In this situation A = 100 and B = 200. This means that E = 0 and no adjustment is required.
F The same situation as E, except that the tonnage tax company is now wholly equity funded and all the finance costs have been charged in the non-tonnage tax company.
Now A = 200, B = 200, F = 50%, and therefore E = 100.
G The same situation as F, except that the tonnage tax group is a single company with two divisions. The finance costs are charged equally inside and outside the ring-fence.
There is already an equal sharing of finance costs on either side of the ring-fence, so E = 0.
H A tonnage tax company decides to increase its borrowings at the same time as it acquires a non-tonnage tax company. Finance costs are £100. Before this borrowing, the group was entirely equity funded. The two businesses are of similar size and with similar funding requirements. The group takes the full £100 into account in computing its profits outside the ring fence.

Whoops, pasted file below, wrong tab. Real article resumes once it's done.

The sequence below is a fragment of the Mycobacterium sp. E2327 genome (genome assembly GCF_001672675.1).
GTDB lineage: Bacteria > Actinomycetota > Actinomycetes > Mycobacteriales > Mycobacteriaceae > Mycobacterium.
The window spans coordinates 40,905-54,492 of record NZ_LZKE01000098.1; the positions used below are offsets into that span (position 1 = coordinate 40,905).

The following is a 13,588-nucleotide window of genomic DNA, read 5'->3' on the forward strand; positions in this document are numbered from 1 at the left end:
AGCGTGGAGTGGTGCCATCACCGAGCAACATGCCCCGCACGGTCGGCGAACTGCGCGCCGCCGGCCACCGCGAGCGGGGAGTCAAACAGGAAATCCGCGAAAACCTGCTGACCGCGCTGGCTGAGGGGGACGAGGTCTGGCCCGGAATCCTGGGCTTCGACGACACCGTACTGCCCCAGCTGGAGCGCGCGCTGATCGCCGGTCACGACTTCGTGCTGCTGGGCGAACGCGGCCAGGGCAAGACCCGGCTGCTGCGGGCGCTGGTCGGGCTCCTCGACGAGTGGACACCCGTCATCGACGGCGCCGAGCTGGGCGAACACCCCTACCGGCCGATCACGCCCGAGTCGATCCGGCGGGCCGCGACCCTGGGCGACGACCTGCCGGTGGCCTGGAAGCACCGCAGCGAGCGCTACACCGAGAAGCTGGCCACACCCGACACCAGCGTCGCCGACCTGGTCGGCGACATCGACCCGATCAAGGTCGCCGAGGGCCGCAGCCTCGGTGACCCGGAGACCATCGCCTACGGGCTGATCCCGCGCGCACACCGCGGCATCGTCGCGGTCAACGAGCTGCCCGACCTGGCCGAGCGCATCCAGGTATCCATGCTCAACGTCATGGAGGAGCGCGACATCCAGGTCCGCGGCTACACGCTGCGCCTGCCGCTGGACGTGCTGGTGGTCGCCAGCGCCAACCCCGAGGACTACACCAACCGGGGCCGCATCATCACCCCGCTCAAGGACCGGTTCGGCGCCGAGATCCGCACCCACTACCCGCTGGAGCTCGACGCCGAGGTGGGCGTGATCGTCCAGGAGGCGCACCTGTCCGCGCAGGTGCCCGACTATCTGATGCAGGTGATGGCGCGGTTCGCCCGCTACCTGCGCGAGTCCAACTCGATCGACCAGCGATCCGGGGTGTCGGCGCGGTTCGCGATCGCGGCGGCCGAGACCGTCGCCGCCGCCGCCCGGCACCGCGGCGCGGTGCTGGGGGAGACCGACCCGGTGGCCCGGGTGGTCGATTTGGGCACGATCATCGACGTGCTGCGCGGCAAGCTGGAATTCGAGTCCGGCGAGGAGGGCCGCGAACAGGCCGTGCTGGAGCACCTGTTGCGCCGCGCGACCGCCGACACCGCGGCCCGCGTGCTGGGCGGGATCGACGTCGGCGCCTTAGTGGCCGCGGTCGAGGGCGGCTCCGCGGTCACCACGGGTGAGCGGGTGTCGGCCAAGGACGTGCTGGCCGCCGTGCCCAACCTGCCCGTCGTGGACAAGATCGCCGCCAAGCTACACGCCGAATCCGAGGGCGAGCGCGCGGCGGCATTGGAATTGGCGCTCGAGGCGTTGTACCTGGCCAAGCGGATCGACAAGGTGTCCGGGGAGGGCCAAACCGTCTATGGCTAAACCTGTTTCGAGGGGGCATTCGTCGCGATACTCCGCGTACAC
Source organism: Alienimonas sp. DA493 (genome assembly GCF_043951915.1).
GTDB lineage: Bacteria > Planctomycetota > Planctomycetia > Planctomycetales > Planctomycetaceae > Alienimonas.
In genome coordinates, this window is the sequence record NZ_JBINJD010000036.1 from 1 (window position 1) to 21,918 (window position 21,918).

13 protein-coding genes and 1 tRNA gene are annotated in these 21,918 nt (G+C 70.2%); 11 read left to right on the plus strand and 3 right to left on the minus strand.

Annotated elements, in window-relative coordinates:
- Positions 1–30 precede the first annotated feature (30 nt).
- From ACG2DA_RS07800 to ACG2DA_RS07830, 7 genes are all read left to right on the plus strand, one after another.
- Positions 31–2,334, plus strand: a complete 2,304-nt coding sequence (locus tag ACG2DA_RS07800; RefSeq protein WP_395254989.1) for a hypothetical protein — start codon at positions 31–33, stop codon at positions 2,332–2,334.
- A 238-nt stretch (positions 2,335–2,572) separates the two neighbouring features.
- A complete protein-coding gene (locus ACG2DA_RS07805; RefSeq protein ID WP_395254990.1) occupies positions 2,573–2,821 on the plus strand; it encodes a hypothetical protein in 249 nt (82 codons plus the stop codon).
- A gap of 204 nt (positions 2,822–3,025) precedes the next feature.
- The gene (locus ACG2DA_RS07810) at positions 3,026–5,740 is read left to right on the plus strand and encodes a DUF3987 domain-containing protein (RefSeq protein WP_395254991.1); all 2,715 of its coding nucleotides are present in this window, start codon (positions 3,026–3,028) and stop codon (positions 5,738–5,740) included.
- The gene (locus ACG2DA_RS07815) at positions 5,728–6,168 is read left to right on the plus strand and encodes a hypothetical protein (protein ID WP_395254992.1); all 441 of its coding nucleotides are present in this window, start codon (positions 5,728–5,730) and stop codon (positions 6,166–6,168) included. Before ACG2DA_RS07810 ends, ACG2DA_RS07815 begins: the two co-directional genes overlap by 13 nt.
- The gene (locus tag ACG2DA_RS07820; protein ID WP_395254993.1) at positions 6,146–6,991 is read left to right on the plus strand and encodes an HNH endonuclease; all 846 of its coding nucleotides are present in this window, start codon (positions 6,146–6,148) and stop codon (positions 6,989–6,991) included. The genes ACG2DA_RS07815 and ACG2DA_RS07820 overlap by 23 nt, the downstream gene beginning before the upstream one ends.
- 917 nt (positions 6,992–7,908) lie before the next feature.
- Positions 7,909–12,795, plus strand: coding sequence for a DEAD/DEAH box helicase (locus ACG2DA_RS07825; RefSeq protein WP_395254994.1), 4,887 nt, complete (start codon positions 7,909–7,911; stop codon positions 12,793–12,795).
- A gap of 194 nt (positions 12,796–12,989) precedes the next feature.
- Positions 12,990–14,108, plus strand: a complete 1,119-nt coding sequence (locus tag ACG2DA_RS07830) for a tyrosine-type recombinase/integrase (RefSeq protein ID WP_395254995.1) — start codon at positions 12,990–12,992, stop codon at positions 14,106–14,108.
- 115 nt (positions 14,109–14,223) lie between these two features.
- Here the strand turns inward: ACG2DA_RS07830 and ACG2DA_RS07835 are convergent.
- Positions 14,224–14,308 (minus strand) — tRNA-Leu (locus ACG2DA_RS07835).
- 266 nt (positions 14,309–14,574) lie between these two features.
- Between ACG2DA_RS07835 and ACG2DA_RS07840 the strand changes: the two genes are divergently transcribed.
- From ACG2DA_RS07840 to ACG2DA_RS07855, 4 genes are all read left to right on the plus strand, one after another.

The principle of fungibility means that the finance costs must be regarded as relating to both businesses. Thus, F = 50%, and A = 100, B = 100 and therefore E = 50.
I A tonnage tax group consists of three companies: one is a tonnage tax company carrying out wholly qualifying shipping operations, another is an overseas company qualifying to pay dividends under the provisions of paragraph 49 and the other is a UK non-shipping company. All three businesses are of similar size and with similar funding requirements. Finance costs of £900 are all taken into account in computing the profits of the non-shipping company. Non-tonnage tax activities account for one third of the group.
The paragraph 49 company counts as tonnage tax for this purpose therefore F = 33%. This means that A = 900, B = 900 and E = 600.
J The same situation as I, except that the finance costs are charged £375 in each UK company and £150 overseas.